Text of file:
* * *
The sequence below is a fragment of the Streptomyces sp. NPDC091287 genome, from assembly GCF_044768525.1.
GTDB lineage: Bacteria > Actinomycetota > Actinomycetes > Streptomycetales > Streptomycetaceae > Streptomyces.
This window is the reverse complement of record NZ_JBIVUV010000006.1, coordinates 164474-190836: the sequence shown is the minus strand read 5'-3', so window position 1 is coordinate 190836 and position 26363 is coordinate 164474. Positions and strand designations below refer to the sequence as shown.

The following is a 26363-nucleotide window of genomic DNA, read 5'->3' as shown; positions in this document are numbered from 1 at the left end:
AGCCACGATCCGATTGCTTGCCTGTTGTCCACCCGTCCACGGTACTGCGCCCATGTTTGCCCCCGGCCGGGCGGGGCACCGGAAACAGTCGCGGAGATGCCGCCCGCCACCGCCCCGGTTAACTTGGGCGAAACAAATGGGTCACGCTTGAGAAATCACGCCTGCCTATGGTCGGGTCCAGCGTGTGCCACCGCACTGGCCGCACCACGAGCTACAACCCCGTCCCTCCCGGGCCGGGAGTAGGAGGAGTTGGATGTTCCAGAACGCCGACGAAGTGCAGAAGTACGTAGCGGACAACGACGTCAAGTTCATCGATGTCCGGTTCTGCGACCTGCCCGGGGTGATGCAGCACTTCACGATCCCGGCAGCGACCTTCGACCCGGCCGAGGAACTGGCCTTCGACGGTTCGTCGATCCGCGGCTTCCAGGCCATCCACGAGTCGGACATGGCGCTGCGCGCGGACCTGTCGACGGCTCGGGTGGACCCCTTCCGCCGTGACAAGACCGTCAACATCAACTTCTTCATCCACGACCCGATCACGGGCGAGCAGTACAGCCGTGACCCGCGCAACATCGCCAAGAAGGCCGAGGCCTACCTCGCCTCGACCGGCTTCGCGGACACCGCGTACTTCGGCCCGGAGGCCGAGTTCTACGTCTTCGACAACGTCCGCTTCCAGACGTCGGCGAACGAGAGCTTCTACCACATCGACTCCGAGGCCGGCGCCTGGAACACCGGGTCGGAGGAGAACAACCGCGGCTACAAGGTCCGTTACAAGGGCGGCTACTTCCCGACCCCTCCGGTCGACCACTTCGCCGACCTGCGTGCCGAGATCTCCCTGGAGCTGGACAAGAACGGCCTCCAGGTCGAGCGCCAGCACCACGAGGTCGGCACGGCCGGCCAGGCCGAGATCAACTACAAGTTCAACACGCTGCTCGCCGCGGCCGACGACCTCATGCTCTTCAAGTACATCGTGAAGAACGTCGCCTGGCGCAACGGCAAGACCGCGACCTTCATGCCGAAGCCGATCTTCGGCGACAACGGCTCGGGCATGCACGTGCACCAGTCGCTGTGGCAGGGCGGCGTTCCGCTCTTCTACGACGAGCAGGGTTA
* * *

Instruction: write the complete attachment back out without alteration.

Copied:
The sequence below is a fragment of the Streptomyces sp. NPDC091287 genome, from assembly GCF_044768525.1.
GTDB lineage: Bacteria > Actinomycetota > Actinomycetes > Streptomycetales > Streptomycetaceae > Streptomyces.
This window is the reverse complement of record NZ_JBIVUV010000006.1, coordinates 164474-190836: the sequence shown is the minus strand read 5'-3', so window position 1 is coordinate 190836 and position 26363 is coordinate 164474. Positions and strand designations below refer to the sequence as shown.

The following is a 26363-nucleotide window of genomic DNA, read 5'->3' as shown; positions in this document are numbered from 1 at the left end:
AGCCACGATCCGATTGCTTGCCTGTTGTCCACCCGTCCACGGTACTGCGCCCATGTTTGCCCCCGGCCGGGCGGGGCACCGGAAACAGTCGCGGAGATGCCGCCCGCCACCGCCCCGGTTAACTTGGGCGAAACAAATGGGTCACGCTTGAGAAATCACGCCTGCCTATGGTCGGGTCCAGCGTGTGCCACCGCACTGGCCGCACCACGAGCTACAACCCCGTCCCTCCCGGGCCGGGAGTAGGAGGAGTTGGATGTTCCAGAACGCCGACGAAGTGCAGAAGTACGTAGCGGACAACGACGTCAAGTTCATCGATGTCCGGTTCTGCGACCTGCCCGGGGTGATGCAGCACTTCACGATCCCGGCAGCGACCTTCGACCCGGCCGAGGAACTGGCCTTCGACGGTTCGTCGATCCGCGGCTTCCAGGCCATCCACGAGTCGGACATGGCGCTGCGCGCGGACCTGTCGACGGCTCGGGTGGACCCCTTCCGCCGTGACAAGACCGTCAACATCAACTTCTTCATCCACGACCCGATCACGGGCGAGCAGTACAGCCGTGACCCGCGCAACATCGCCAAGAAGGCCGAGGCCTACCTCGCCTCGACCGGCTTCGCGGACACCGCGTACTTCGGCCCGGAGGCCGAGTTCTACGTCTTCGACAACGTCCGCTTCCAGACGTCGGCGAACGAGAGCTTCTACCACATCGACTCCGAGGCCGGCGCCTGGAACACCGGGTCGGAGGAGAACAACCGCGGCTACAAGGTCCGTTACAAGGGCGGCTACTTCCCGACCCCTCCGGTCGACCACTTCGCCGACCTGCGTGCCGAGATCTCCCTGGAGCTGGACAAGAACGGCCTCCAGGTCGAGCGCCAGCACCACGAGGTCGGCACGGCCGGCCAGGCCGAGATCAACTACAAGTTCAACACGCTGCTCGCCGCGGCCGACGACCTCATGCTCTTCAAGTACATCGTGAAGAACGTCGCCTGGCGCAACGGCAAGACCGCGACCTTCATGCCGAAGCCGATCTTCGGCGACAACGGCTCGGGCATGCACGTGCACCAGTCGCTGTGGCAGGGCGGCGTTCCGCTCTTCTACGACGAGCAGGGTTA